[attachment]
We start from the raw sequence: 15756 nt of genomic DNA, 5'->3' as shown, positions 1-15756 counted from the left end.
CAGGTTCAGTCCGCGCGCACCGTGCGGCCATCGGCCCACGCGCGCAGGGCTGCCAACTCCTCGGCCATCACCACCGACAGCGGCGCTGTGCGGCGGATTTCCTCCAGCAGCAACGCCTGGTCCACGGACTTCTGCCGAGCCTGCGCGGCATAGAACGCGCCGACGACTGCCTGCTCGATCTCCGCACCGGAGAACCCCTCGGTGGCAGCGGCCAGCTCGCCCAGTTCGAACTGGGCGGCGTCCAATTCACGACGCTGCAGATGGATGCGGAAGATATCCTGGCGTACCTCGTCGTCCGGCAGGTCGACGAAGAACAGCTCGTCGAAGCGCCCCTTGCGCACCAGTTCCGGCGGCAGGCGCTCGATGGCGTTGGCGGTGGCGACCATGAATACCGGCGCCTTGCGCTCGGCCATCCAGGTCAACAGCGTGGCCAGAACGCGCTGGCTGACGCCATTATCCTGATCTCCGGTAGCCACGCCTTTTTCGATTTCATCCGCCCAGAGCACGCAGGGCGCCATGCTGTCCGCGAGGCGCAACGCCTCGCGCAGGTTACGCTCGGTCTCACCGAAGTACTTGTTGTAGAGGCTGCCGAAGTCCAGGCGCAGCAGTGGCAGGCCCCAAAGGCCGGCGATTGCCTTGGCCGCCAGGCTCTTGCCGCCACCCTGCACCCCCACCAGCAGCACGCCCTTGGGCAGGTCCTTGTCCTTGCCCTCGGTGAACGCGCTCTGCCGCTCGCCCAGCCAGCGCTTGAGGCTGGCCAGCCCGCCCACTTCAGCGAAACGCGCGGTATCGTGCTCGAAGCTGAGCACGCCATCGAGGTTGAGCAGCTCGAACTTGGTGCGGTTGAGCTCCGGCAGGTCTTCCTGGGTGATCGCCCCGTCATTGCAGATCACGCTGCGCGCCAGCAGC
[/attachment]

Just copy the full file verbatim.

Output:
We start from the raw sequence: 15756 nt of genomic DNA, 5'->3' as shown, positions 1-15756 counted from the left end.
CAGGTTCAGTCCGCGCGCACCGTGCGGCCATCGGCCCACGCGCGCAGGGCTGCCAACTCCTCGGCCATCACCACCGACAGCGGCGCTGTGCGGCGGATTTCCTCCAGCAGCAACGCCTGGTCCACGGACTTCTGCCGAGCCTGCGCGGCATAGAACGCGCCGACGACTGCCTGCTCGATCTCCGCACCGGAGAACCCCTCGGTGGCAGCGGCCAGCTCGCCCAGTTCGAACTGGGCGGCGTCCAATTCACGACGCTGCAGATGGATGCGGAAGATATCCTGGCGTACCTCGTCGTCCGGCAGGTCGACGAAGAACAGCTCGTCGAAGCGCCCCTTGCGCACCAGTTCCGGCGGCAGGCGCTCGATGGCGTTGGCGGTGGCGACCATGAATACCGGCGCCTTGCGCTCGGCCATCCAGGTCAACAGCGTGGCCAGAACGCGCTGGCTGACGCCATTATCCTGATCTCCGGTAGCCACGCCTTTTTCGATTTCATCCGCCCAGAGCACGCAGGGCGCCATGCTGTCCGCGAGGCGCAACGCCTCGCGCAGGTTACGCTCGGTCTCACCGAAGTACTTGTTGTAGAGGCTGCCGAAGTCCAGGCGCAGCAGTGGCAGGCCCCAAAGGCCGGCGATTGCCTTGGCCGCCAGGCTCTTGCCGCCACCCTGCACCCCCACCAGCAGCACGCCCTTGGGCAGGTCCTTGTCCTTGCCCTCGGTGAACGCGCTCTGCCGCTCGCCCAGCCAGCGCTTGAGGCTGGCCAGCCCGCCCACTTCAGCGAAACGCGCGGTATCGTGCTCGAAGCTGAGCACGCCATCGAGGTTGAGCAGCTCGAACTTGGTGCGGTTGAGCTCCGGCAGGTCTTCCTGGGTGATCGCCCCGTCATTGCAGATCACGCTGCGCGCCAGCAGC